Bob Downe, the smooth-haired, safari-suited comedy creation of Mark Trevorrow, is back in town for this year’s Adelaide Cabaret Festival. Downe and pal Anne “Willsy” Wills were a hit last year with their recreation of Adelaide Tonight, the South Australian TV production (on air from 1959 to 1976) that gave local performers a leg-up to the big-time.

Willsy’s status as beloved SA entertainer (she won 19 Logie awards for Most Popular State Personality) and as co-host of the original Adelaide Tonight shows makes her the perfect partner for Downe in this high-energy reboot.

As the audience settled in, vintage advertisements played on a large screen: SA Gas Company, Yo-Yo biscuits, Halls lemonade, Scott Bonnar mowers, Pattie and Bert Newton’s “SAFCOL tuna ideas” (anyone for tuna and banana salad?) and a Ken Eustice Datsun commercial featuring a very young Anne Wills.

Occupying one side of the stage is the four-piece Adelaide Tonight band (Sam Leske, Bev Kennedy, Chris Neale and Nick Sinclair). On the other, a retro quilted bar, a pair of bar stools and an old NWS9 TV camera – a visual link to tonight’s show’s namesake.

Bob, in the first of many costumes, leapt into action in a puff-sleeved Crimplene suit (made by his mum using Butterick pattern number 5439, he reveals) with velvet lapels. Anne was resplendent in sequinned leggings and cloak of feathers and tinsel. Their “Just the Two of Us” duet is all awkward choreography, slurred lyrics and easy camaraderie. Sue Wills, Anne’s younger sister, appeared wearing a matching outfit for the Connie Francis track “Among My Souvenirs”. On the screen, archival footage brought back memories of the sisters performing for Australian troops in Vietnam.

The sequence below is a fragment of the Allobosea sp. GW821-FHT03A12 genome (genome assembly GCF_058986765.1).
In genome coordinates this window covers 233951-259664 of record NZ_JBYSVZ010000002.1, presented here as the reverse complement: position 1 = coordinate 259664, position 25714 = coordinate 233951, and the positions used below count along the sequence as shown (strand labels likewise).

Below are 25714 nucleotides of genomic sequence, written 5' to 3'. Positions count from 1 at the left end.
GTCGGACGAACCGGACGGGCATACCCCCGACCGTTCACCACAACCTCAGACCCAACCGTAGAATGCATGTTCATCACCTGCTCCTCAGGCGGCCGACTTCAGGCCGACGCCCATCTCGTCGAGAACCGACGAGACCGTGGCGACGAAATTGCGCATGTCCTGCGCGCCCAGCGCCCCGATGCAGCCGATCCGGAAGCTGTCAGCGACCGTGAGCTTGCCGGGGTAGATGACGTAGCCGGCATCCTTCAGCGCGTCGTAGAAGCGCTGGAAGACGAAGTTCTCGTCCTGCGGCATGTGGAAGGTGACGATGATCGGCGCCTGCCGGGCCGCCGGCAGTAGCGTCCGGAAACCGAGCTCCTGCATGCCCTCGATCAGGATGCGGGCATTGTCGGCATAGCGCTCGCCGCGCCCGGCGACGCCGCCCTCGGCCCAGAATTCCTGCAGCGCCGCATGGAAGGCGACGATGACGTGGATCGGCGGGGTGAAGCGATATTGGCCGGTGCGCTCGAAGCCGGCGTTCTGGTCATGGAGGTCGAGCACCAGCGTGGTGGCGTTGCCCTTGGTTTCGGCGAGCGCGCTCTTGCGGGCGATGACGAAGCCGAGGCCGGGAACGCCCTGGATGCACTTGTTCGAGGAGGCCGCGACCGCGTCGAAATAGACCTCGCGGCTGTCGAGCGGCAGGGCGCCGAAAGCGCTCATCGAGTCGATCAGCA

The variety show features a bucketload of witty banter and a changing line-up of celebrity guests. On opening night, dreadlocked “hippy bogan” comedian Fabien Clark gave us a brutal but hilarious takedown of kids’ craft projects (discarded recyclables coming back to you as “art”, and his harsh approach for dealing with it) and children’s dance recitals (why dance costumes are like IKEA furniture, and the dangers of clapping too early).

Next up was Pastel Vespa, the “international recording artist and comedienne who sings your favourite songs but not as you’ve heard them”. Rocking an impressive ponytail, the “world’s most beautiful barrel girl” cooed her way through a bossa-nova accented version of Prince’s “When Doves Cry” before joining Bob for “Paperback Writer”, giving the Beatles classic a Sergio Mendes vibe.

In yet another nod to the Adelaide Festival Centre’s 50th anniversary celebrations (the Cabaret Festival has done a great job of acknowledging this milestone), we see a clip from March 1973 showing Adelaide Tonight live at the Festival Theatre. Fun fact: Anne Wills and Ernie Sigley were the first performers on stage at the new venue when it opened.

The show is a riot of colour and sparkle with some brave and blinding costume choices (highlights included a corset and negligée combo, a gold lamé leisure suit and more sequins than the school formal section at DK Fabrics).

Hans made an appearance as special guest, brandishing his Cabaret Icon award as he teamed up with Bob for an aggressively enthusiastic rendition of Human League’s “Don’t You Want Me”. A polka medley followed, with Hans giving Aussie hits such as “Treaty”, “Howzat” and “Beds Are Burning” the accordion treatment.

The final number – “Happy Together” – closed the extravaganza with all performers taking the stage. It was a fitting end to an hour of good old-fashioned fun.

Adelaide Tonight runs until June 18 at the Space Theatre, Adelaide Festival Centre.

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